Turkey Provides a Solution: FDA Calls Upon Foodservice to Help Reduce Obesity
Turkey shines as a healthy menu option to help Americans manage their weight
Washington, D.C., June 27, 2006 -
FOR IMMEDIATE RELEASE
Sherrie Rosenblatt, National Turkey Federation
202-898-0100 ext. 227, firstname.lastname@example.org
or Lisa Brackett, Devine & Pearson
617-472-2700 ext. 135 email@example.com
Turkey is the perfect answer to the U.S. Food and Drug Administration’s (FDA) recent urging of away-from-home food establishments to offer consumers more low-calorie, healthful options. In a report released June 2, 2006, the FDA challenges restaurants and foodservice establishments to adopt healthier menus in an effort to reduce what they call “the public health crisis of epidemic proportions:” obesity. It states, “A wider range of less-calorie-dense, more-nutrient-dense food and beverage choices in away-from-home food outlets…can help Americans manage their weight more effectively.” The report further encourages reducing the total fat and saturated fat content of menu items.
Turkey breast meat is less calorie-dense than chicken or beef, which means that it has fewer calories for the same size serving. Because of this, foodservice operators can offer the same appealing portions to their customers, but with reduced calories. Reducing calories, with lean proteins like turkey, helps individuals maintain a healthy body weight. Moreover, turkey breast meat is low in fat, with no saturated fat, protein-rich, and nutrient dense.
Sherrie Rosenblatt, senior director of marketing and communications of the National Turkey Federation (NTF) is excited for the opportune role turkey can play in this FDA directive: “Not only is turkey low in calories and rich in nutrients, but its culinary versatility means that you can easily substitute it in any of your current menu items without overhauling your recipes.” She goes on to say, “Turkey is applicable in all ethnic cuisines and popular among all age groups, it is a win-win situation.” In fact, an NTF online survey (November 2005) revealed that 77 percent of consumers would order turkey when dining out if it was offered on the menu.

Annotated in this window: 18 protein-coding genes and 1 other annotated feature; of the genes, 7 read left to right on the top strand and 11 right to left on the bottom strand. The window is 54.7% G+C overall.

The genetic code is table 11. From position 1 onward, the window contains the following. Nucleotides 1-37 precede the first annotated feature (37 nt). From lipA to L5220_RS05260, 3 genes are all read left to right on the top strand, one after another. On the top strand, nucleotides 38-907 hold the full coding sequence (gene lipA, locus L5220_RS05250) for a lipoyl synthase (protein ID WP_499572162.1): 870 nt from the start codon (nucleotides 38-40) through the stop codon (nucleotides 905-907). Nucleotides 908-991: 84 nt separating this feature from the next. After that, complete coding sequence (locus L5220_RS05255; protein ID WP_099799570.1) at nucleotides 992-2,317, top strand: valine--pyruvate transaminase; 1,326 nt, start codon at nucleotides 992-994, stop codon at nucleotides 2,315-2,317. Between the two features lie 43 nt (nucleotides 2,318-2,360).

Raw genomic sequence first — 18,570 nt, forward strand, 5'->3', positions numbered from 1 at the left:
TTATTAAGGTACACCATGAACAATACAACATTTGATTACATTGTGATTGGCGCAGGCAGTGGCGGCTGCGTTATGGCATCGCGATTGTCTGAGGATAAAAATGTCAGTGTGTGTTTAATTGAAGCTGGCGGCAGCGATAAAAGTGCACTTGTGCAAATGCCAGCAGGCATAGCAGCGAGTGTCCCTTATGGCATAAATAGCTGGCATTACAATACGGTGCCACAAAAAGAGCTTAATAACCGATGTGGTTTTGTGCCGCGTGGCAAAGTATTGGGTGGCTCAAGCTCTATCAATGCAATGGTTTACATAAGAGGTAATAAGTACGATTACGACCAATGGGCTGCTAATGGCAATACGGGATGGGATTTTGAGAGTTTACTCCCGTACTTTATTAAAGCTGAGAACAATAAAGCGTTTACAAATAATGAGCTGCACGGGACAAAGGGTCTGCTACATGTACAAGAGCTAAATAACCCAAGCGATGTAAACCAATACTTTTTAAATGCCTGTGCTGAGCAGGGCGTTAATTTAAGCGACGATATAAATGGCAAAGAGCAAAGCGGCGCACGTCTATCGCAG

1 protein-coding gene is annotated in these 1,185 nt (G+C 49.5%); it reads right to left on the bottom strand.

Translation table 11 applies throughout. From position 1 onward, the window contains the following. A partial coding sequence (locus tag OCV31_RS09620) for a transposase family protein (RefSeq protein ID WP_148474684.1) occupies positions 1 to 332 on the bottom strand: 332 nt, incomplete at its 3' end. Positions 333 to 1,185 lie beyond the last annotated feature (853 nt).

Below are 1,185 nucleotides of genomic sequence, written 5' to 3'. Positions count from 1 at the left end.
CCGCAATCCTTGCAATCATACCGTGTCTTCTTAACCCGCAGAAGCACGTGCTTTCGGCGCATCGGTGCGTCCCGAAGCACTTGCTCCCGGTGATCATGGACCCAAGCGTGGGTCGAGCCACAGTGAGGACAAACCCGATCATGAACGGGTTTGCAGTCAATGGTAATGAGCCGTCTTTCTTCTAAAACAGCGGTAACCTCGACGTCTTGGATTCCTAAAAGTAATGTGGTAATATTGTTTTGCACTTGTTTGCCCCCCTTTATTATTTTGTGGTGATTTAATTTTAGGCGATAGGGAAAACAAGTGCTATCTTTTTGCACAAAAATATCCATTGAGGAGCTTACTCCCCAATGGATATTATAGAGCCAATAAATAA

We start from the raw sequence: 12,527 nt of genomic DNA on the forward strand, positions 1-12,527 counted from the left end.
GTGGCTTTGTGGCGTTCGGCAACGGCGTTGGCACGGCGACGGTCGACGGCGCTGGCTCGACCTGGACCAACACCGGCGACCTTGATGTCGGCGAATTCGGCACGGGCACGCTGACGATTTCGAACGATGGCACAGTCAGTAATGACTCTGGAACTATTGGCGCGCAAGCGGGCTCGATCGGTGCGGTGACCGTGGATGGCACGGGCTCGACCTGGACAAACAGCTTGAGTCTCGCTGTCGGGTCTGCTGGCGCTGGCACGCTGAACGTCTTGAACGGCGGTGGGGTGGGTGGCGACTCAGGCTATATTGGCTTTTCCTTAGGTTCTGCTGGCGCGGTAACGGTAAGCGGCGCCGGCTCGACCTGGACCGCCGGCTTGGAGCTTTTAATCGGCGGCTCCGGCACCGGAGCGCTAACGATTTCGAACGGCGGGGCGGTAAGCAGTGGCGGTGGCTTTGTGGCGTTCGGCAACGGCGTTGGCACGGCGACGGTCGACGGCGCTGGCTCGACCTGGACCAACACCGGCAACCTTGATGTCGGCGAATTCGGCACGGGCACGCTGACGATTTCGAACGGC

Restaurant owners and foodservice operators recognize the need for Americans to achieve a healthy weight, but that their role in this issue is challenging. They express concern about how to improve the overall nutrition of their menus, while still pleasing their customers and without sacrificing profit.
Beginning in December 2004, a series of collaborative discussions set out to develop realistic recommendations for action, with representatives from the food industry, government, universities, health organizations and civic groups. The results of this FDA-commissioned forum are published in the final report, The Keystone Forum on Away-from-Home Foods: Opportunities for Preventing Weight Gain and Obesity.
Foodservice operators and chefs are encouraged to visit EatTurkey.com to discover innovative ways to introduce turkey to their menus as a healthier meat option. The “Turkey Trendsetters“ area features success stories of restaurants that have used turkey at their establishments.
Read the full Keystone Forum report on away-from-home foods at: http://www.keystone.org/spp/documents/Forum_Report_FINAL_5-30-06.pdf.
The National Turkey Federation (NTF) is the national advocate for all segments of the turkey industry, providing services and conducting activities that increase demand for its members' products by protecting and enhancing their ability to profitably provide wholesome, high-quality, nutritious products. Its award-winning web site, www.eatturkey.com, offers consumers, food professionals and the media an extensive library of information including healthy eating and restaurant trends, turkey cuts and purchasing tips, turkey nutrition and cooking techniques, and turkey facts and trivia. Additionally, the site presents a searchable database of more than 1,500 recipes, offers a recipe E-mail program and provides special seasonal and holiday ideas. The National Turkey Federation is headquartered in Washington, D.C.